40. Galliae: Cisalpina, or Transalpina? If I have to choose. Perhaps one day I'll be able to visit one or both and see for myself.
  41. Gilgamesh, or Who cares, since it’s not in Greek or Latin? I know, I shouldn't admit this, and it's not totally without interest. Subject to change.
  42. Gorgias, or the Gorgias?
  43. Greek, or Latin?
  44. Greek Anthology, or Latin Anthology? Just because I prefer the Latin language doesn't mean I have to prefer the Latin Anthology. Not much of interest in it other than the Pervigilium Veneris and bits of (probably Pseudo-) Seneca and Petronius.
  45. Heraclitus, or Democritus?
  46. Herodotus, or Thucydides? A very difficult choice, subject to change from moment to moment.
  47. Herondas, or the Priapea? The seller of ladies' "shoes" is funnier than anything in the Priapea. In fact, is the latter ever actually funny?
  48. Homer, or Vergil?
  49. Horace: Odes, or Epistles? A very tough decision -- not that it's really a decision, since I can and do read both.
  50. *Horace’s Satires, Persius, or Juvenal? I prefer hard liquor to wine or beer, and vicious satire to the more genteel flavors.
  51. Housman, or Wilamowitz?
  52. Ibis, or Medicamina Faciei Femineae? More vicious not-exactly-satire-but-close.
  53. Iliad, or Odyssey? So hard to decide, I almost might as well have flipped a coin.
  54. Iphigenia in Tauris, or Iphigenia in Aulis?
  55. Caring, or Not caring that Tauris in the previous question is a Latin plural and Aulis an English singular?
  56. Isocrates, or Life is too short to bother? Subject to change if I find a job with more spare time. (What am I saying? I'm between jobs right now and still don't have time for Isocrates. Should I sell my texts of his works?)
  57. Livia, or Agrippina?
  58. Livy’s Rape of Lucretia (1.57-60), or Ovid’s (F. 2.685-852)?
  59. Longinus, or Aristotle’s Poetics? If I'd read either of them in the last decade or two, I might be entitled to a more informed opinion.
  60. Longus, or Heliodorus? Mostly because Longus is the shortest of the Greek novelists.
  61. Lucan, or Lucian? So many criteria in play here: Latin vs Greek, verse vs prose, serious (if sometimes bitterly humorous) vs light.
  62. Lucretius, or the Georgics? Another very difficult decision.
  63. Lycophron, or Nicander? Obscure mythology or obscure pseudoscience? Hard to decide, but I lean towards myth today.
  64. Manilius, or Persius? Just as difficult, but a lot more interesting. Then again, I don't much care about the stars.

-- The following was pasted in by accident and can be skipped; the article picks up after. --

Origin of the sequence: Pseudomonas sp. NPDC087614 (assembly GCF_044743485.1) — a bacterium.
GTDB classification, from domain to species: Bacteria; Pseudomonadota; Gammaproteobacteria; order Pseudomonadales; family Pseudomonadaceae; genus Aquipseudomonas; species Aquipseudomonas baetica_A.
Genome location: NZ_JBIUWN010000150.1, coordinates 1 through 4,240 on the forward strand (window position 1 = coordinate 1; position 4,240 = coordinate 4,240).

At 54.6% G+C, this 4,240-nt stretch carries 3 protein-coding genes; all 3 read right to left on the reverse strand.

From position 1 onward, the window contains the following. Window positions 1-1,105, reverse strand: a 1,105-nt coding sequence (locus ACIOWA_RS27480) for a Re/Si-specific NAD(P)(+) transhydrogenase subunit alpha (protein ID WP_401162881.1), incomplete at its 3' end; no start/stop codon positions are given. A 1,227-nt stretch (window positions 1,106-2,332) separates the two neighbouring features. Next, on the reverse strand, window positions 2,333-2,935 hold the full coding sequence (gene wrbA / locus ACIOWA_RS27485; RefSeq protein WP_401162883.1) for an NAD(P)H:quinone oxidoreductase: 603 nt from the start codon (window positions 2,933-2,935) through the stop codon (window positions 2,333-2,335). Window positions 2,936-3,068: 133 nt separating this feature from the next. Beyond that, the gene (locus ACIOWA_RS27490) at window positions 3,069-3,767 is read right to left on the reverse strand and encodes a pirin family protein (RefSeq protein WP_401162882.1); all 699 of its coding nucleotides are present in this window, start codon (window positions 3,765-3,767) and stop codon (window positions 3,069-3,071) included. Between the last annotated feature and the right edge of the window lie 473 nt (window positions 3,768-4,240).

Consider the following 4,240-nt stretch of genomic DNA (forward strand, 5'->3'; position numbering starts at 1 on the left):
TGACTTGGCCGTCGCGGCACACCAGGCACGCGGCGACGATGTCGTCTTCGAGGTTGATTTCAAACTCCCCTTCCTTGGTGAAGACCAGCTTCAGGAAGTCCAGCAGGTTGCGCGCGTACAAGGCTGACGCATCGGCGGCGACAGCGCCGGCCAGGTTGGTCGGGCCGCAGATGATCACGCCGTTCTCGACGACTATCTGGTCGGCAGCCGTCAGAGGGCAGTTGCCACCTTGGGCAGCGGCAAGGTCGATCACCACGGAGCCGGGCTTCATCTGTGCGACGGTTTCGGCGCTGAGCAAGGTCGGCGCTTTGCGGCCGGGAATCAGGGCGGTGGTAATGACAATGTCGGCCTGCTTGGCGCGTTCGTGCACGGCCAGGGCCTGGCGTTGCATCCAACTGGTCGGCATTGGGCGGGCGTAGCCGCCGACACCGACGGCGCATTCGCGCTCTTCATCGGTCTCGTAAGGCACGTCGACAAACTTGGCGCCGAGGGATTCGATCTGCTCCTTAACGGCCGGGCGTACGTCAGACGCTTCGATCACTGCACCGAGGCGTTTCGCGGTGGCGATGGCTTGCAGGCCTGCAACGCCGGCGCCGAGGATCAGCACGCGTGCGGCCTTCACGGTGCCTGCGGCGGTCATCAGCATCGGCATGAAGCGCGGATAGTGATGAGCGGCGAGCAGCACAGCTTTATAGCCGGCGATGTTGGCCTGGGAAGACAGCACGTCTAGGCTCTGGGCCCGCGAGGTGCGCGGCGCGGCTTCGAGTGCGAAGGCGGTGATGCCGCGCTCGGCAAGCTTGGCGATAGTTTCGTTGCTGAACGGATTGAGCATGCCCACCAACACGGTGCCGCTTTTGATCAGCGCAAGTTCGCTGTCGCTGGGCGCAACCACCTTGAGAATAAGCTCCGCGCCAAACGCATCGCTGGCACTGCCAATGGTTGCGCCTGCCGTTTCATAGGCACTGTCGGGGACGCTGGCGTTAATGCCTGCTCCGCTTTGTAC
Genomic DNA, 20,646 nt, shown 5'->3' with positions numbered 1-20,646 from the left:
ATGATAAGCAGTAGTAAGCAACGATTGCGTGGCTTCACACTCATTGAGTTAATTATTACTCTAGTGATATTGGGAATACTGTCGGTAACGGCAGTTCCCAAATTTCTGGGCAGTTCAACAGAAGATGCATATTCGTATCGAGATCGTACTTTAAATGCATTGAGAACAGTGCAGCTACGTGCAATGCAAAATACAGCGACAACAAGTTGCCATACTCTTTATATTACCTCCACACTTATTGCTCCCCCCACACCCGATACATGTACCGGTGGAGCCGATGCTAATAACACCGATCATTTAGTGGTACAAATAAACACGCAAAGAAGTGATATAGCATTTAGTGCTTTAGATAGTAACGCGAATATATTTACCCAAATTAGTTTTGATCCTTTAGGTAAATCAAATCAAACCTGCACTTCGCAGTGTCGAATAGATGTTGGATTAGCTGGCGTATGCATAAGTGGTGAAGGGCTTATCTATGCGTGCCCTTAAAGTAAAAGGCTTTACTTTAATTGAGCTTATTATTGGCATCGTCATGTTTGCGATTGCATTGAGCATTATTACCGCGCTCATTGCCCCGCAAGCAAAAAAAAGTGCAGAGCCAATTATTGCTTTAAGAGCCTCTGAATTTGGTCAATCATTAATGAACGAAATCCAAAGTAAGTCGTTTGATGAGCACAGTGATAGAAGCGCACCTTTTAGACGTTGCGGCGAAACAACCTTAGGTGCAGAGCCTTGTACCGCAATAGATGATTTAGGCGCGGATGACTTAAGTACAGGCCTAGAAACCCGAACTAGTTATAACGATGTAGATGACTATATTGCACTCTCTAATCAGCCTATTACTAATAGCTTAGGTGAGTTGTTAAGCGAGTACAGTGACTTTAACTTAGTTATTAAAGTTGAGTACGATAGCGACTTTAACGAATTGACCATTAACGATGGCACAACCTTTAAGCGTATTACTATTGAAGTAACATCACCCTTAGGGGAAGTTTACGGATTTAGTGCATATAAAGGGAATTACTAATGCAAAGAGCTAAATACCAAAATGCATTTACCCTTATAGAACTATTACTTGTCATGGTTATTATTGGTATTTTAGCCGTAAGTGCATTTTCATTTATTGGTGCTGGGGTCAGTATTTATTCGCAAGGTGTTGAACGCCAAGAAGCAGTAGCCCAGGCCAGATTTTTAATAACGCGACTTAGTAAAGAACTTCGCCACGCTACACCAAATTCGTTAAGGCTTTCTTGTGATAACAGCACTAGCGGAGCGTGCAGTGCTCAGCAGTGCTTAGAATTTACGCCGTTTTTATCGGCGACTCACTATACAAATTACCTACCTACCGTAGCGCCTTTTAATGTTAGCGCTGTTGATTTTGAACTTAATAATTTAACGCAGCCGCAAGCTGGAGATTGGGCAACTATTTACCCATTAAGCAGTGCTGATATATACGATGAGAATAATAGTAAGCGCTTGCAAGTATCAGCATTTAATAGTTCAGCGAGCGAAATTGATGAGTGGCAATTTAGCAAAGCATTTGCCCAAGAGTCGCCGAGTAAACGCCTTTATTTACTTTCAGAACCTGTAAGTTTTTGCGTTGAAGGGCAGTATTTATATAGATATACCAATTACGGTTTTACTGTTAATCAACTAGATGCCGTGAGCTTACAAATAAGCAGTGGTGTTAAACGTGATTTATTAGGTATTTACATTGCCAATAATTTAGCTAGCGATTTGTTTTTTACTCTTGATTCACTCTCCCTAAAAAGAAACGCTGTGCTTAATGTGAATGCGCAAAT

65. Marcus Argentarius, or Marcus Aurelius? (both wrote in both languages)
  66. Martial on sex, or Martial on money (and property, class, power, and ambition)? Maybe I just have a dirty mind. (Ed. Maybe? Shut up.)
  67. Martial’s flattery of Domitian, or Statius’? It would be hard to measure, but they seem equally shameless and abject, and both spend whole poems wallowing in flattery, sometimes two or three poems in a row. However, Martial's are so much shorter that there's no contest: relief is never more than a page ahead.
  68. Massive Commentaries: British, or German?
  69. R. G. M. Nisbet, or John Henderson?
  70. Nonnus, or Silius Italicus? Nonnus is (I gather) probably a better poet, but even longer, and in weird Greek with weird metrical rules. If someone put a gun to my head and forced me to read one or the other, it would have to be Silius. Of course, even your Sadist wouldn't be that cruel.
  71. OCTs, or Teubners? Especially the ones with the rough burlappy covers.
  72. Olympus, or Oulumpos? I'm pedantic, but not that pedantic.
  73. Cicero on Catiline, or Sallust on the same? Hmmm: rhetorical elaboration by a direct participant, or full treatment by a later writer? I guess I'll have to go with the full treatment. (I seem to have misplaced this one alphabetically, but I'll leave it here in case anyone is already using my numeration.)
  74. Orpheus’ catabasis (Georgics IV), or Aeneas’ (Aeneid VI)? A lot more to see and do, and with Vergil, the more the better.
  75. Ovid’s Metamorphoses, or Apuleius’? Will anyone dare pick the latter?
  76. Pacuvius, or Accius?
  77. Parmenides, or the Parmenides? It's been quite a few years, but as I recall the latter is even harder to understand.
  78. The Parthenon, or the Pantheon?
  79. The Persian War, or the Peloponnesian?
  80. Petronius, or Tacitus? A very difficult choice.
  81. Phaedrus the Roman fabulist, or Phaedrus the Platonic dialogue? Not difficult at all, even for one who generally prefers verse to prose and Latin to Greek.